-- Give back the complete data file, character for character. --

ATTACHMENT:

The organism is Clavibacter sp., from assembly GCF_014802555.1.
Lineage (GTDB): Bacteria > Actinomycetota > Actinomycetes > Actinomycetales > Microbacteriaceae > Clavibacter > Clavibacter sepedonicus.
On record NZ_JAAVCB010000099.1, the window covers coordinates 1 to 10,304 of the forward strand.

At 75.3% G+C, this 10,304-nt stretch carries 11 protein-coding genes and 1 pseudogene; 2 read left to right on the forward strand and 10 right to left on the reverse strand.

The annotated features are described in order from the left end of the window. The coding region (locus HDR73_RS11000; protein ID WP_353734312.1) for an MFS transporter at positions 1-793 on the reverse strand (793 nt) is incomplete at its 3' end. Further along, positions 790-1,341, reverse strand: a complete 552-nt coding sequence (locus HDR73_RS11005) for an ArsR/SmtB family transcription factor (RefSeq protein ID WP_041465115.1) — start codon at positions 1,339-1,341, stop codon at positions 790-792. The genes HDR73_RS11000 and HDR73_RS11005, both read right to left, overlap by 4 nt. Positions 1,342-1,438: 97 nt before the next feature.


The organism is Clavibacter sp., from assembly GCF_014802555.1.
Lineage (GTDB): Bacteria > Actinomycetota > Actinomycetes > Actinomycetales > Microbacteriaceae > Clavibacter > Clavibacter sepedonicus.
On record NZ_JAAVCB010000099.1, the window covers coordinates 1 to 10,304 of the forward strand.

At 75.3% G+C, this 10,304-nt stretch carries 11 protein-coding genes and 1 pseudogene; 2 read left to right on the forward strand and 10 right to left on the reverse strand.

The annotated features are described in order from the left end of the window. The coding region (locus HDR73_RS11000; protein ID WP_353734312.1) for an MFS transporter at positions 1-793 on the reverse strand (793 nt) is incomplete at its 3' end. Further along, positions 790-1,341, reverse strand: a complete 552-nt coding sequence (locus HDR73_RS11005) for an ArsR/SmtB family transcription factor (RefSeq protein ID WP_041465115.1) — start codon at positions 1,339-1,341, stop codon at positions 790-792. The genes HDR73_RS11000 and HDR73_RS11005, both read right to left, overlap by 4 nt. Positions 1,342-1,438: 97 nt before the next feature.